Greens & Grounds Update: Spring Transition is Approaching
As the warmer temperatures approach I would like to remind everyone that the summer transition is upon us. You have probably noticed that the mowing heights in the overseeded roughs and aprons have been lowered these past few weeks. You have probably also noticed that we have begun vertical mowing on the greens. The purpose of both of these practices is to open the grass canopy and allow sunlight to reach the Bermuda grass (summer grass) that is coming out of dormancy. As of right now I would say our fairways, aprons, and tees are 50% percent Bermuda grass and 50% rye grass (winter grass). Those are pretty good numbers for now but there is still plenty of work to be done to complete the process.
In early May we will apply a herbicide to the overseeded areas that will gradually kill the rye grass. While the rye grass is receding we will apply numerous applications of fertilizer to the Bermuda grass. The goal is to get the Bermuda grass to fill the areas where the rye grass existed.
The other piece of the puzzle that is needed for a successful transition is water and lots of it. I get many complaints about the courses being too wet in May and June but unfortunately without the extra water the Bermuda grass will not move. This will lead to bare areas throughout the golf course. Keep in mind that the extra water during transition is just as important as adding extra water during overseeding. Without the extra water neither process will succeed.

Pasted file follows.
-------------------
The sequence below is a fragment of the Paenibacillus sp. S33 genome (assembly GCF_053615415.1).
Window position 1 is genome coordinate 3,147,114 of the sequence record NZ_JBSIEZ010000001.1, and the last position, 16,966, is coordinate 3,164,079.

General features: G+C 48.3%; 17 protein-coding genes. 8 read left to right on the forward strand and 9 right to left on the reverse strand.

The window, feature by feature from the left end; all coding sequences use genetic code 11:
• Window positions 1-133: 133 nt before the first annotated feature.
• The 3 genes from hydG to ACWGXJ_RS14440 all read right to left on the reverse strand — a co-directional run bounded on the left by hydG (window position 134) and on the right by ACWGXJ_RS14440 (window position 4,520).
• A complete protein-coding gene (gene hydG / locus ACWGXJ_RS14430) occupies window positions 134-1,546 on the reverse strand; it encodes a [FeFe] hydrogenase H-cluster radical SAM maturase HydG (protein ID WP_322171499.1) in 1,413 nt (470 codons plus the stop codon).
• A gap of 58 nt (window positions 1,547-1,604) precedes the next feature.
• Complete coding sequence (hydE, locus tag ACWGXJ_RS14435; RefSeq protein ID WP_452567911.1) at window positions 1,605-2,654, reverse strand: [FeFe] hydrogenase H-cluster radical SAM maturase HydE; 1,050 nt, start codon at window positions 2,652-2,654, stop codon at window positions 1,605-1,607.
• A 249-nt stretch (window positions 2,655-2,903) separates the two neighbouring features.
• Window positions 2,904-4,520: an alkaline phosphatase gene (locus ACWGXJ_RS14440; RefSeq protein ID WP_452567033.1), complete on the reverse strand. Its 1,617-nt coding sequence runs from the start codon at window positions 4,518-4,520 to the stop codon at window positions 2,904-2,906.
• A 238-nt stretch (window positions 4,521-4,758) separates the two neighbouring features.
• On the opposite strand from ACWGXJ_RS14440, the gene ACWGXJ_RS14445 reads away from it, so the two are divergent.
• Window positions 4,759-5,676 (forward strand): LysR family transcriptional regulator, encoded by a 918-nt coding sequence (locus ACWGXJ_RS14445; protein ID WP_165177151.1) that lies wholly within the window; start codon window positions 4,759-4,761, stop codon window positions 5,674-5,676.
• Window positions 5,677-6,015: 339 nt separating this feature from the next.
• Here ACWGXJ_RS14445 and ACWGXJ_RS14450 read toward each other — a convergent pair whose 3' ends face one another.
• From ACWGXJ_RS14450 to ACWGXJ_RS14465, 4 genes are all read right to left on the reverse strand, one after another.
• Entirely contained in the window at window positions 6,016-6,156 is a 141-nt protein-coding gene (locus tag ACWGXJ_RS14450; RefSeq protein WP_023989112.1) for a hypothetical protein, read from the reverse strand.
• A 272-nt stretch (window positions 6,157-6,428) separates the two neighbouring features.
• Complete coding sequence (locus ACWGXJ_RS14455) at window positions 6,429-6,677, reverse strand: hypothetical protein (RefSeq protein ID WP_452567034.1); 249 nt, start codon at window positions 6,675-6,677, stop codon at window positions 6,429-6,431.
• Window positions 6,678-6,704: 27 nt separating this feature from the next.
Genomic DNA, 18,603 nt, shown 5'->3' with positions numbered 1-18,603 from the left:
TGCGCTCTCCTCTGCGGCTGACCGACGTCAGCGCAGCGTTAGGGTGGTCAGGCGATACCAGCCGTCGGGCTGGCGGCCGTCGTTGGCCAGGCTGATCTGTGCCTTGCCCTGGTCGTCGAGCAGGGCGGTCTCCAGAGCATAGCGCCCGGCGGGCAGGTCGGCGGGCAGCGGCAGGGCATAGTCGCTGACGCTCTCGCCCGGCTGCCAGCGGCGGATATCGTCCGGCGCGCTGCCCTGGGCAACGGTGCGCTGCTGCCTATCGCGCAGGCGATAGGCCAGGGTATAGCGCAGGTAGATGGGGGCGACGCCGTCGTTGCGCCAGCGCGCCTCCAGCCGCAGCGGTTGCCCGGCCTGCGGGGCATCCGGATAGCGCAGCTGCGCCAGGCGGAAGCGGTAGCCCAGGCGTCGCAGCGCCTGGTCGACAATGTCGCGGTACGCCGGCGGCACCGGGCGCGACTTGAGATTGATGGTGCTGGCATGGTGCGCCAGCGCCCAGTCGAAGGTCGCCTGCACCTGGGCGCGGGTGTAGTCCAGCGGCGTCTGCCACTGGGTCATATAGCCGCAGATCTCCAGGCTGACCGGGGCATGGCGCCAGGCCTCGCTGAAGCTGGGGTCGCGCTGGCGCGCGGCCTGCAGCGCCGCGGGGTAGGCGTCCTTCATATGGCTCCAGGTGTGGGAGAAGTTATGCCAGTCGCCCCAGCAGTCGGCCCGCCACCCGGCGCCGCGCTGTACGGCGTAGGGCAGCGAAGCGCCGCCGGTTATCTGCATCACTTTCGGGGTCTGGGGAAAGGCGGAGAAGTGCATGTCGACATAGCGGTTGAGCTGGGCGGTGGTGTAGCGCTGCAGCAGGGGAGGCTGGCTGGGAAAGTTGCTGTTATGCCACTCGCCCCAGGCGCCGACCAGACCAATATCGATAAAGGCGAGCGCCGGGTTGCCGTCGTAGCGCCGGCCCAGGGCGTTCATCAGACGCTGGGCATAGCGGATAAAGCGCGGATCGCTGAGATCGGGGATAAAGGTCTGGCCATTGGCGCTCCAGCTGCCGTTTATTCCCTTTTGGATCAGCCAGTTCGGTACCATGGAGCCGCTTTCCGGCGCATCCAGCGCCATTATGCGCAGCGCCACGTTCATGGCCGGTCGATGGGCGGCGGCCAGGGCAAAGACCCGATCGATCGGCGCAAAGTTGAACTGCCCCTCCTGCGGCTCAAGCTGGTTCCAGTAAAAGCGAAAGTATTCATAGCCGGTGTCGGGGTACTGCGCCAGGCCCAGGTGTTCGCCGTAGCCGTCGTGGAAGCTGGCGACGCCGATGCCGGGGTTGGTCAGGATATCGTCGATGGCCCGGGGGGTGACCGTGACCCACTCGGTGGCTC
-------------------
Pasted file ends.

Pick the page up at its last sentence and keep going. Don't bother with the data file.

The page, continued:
I have been asked by some why we even have to transition the golf courses. Why not just try to keep the rye grass all summer? First of all the rye grass will not survive the summer here. It will begin to die in late June and by late July it will be gone leaving dirt areas in its place. This process has been attempted at this club as well as other clubs in the past and the results were absolutely dismal. Since adopting our existing transition process which is supported by the USGA Greens Section we have not had to purchase sod for transition purposes. Many other high profile clubs throughout the valley are using this program with great success.
I apologize in advance for the unsightly and slightly unfriendly conditions of the spring/summer transition but you can rest assured we are doing everything necessary to make the transition process as quick and painless as possible. We have our fingers crossed that Mother Nature will provide us great grass growing weather this summer with a productive Monsoon.
With that been said I hope everyone has a wonderful and safe summer.
David Escobedo GCS